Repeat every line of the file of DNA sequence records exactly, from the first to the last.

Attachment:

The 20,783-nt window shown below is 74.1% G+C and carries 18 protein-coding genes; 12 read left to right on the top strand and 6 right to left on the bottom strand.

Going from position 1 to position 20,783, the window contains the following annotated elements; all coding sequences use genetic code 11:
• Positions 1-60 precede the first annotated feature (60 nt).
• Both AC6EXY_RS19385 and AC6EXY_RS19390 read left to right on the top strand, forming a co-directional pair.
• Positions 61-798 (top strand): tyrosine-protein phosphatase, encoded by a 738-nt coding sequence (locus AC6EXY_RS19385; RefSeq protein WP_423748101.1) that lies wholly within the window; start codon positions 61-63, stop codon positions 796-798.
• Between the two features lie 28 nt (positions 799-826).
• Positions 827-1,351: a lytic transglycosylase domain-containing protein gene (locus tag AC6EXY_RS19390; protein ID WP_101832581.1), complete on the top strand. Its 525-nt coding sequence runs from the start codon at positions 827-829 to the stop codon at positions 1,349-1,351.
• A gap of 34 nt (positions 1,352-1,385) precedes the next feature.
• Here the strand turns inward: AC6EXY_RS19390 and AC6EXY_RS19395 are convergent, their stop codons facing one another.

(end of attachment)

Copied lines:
The 20,783-nt window shown below is 74.1% G+C and carries 18 protein-coding genes; 12 read left to right on the top strand and 6 right to left on the bottom strand.

Going from position 1 to position 20,783, the window contains the following annotated elements; all coding sequences use genetic code 11:
• Positions 1-60 precede the first annotated feature (60 nt).
• Both AC6EXY_RS19385 and AC6EXY_RS19390 read left to right on the top strand, forming a co-directional pair.
• Positions 61-798 (top strand): tyrosine-protein phosphatase, encoded by a 738-nt coding sequence (locus AC6EXY_RS19385; RefSeq protein WP_423748101.1) that lies wholly within the window; start codon positions 61-63, stop codon positions 796-798.
• Between the two features lie 28 nt (positions 799-826).
• Positions 827-1,351: a lytic transglycosylase domain-containing protein gene (locus tag AC6EXY_RS19390; protein ID WP_101832581.1), complete on the top strand. Its 525-nt coding sequence runs from the start codon at positions 827-829 to the stop codon at positions 1,349-1,351.
• A gap of 34 nt (positions 1,352-1,385) precedes the next feature.
• Here the strand turns inward: AC6EXY_RS19390 and AC6EXY_RS19395 are convergent, their stop codons facing one another.